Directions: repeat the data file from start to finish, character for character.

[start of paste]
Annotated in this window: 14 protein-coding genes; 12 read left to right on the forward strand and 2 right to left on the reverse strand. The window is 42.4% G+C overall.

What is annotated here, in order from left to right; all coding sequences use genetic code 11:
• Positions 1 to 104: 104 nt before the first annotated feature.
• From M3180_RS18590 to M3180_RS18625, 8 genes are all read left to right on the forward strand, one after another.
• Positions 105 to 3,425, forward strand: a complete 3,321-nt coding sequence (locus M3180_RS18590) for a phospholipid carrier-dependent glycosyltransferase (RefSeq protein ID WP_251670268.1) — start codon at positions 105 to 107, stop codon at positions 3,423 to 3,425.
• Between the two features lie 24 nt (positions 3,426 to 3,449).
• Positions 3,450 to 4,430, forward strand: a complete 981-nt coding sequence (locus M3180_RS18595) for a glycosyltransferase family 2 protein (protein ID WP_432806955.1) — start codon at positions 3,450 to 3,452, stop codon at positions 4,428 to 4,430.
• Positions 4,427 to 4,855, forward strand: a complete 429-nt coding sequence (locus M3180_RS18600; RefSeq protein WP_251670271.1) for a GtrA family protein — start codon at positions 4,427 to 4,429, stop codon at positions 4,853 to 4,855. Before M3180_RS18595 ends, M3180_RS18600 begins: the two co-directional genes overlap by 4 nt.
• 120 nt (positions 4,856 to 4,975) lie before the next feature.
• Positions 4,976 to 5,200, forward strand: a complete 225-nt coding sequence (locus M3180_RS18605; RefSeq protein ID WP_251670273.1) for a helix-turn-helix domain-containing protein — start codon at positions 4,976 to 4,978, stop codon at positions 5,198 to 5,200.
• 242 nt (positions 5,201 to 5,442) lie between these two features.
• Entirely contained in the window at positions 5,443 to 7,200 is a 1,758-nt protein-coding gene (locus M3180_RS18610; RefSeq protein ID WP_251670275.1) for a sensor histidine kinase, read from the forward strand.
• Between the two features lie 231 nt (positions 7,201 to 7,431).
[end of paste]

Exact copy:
Annotated in this window: 14 protein-coding genes; 12 read left to right on the forward strand and 2 right to left on the reverse strand. The window is 42.4% G+C overall.

What is annotated here, in order from left to right; all coding sequences use genetic code 11:
• Positions 1 to 104: 104 nt before the first annotated feature.
• From M3180_RS18590 to M3180_RS18625, 8 genes are all read left to right on the forward strand, one after another.
• Positions 105 to 3,425, forward strand: a complete 3,321-nt coding sequence (locus M3180_RS18590) for a phospholipid carrier-dependent glycosyltransferase (RefSeq protein ID WP_251670268.1) — start codon at positions 105 to 107, stop codon at positions 3,423 to 3,425.
• Between the two features lie 24 nt (positions 3,426 to 3,449).
• Positions 3,450 to 4,430, forward strand: a complete 981-nt coding sequence (locus M3180_RS18595) for a glycosyltransferase family 2 protein (protein ID WP_432806955.1) — start codon at positions 3,450 to 3,452, stop codon at positions 4,428 to 4,430.
• Positions 4,427 to 4,855, forward strand: a complete 429-nt coding sequence (locus M3180_RS18600; RefSeq protein WP_251670271.1) for a GtrA family protein — start codon at positions 4,427 to 4,429, stop codon at positions 4,853 to 4,855. Before M3180_RS18595 ends, M3180_RS18600 begins: the two co-directional genes overlap by 4 nt.
• 120 nt (positions 4,856 to 4,975) lie before the next feature.
• Positions 4,976 to 5,200, forward strand: a complete 225-nt coding sequence (locus M3180_RS18605; RefSeq protein ID WP_251670273.1) for a helix-turn-helix domain-containing protein — start codon at positions 4,976 to 4,978, stop codon at positions 5,198 to 5,200.
• 242 nt (positions 5,201 to 5,442) lie between these two features.
• Entirely contained in the window at positions 5,443 to 7,200 is a 1,758-nt protein-coding gene (locus M3180_RS18610; RefSeq protein ID WP_251670275.1) for a sensor histidine kinase, read from the forward strand.
• Between the two features lie 231 nt (positions 7,201 to 7,431).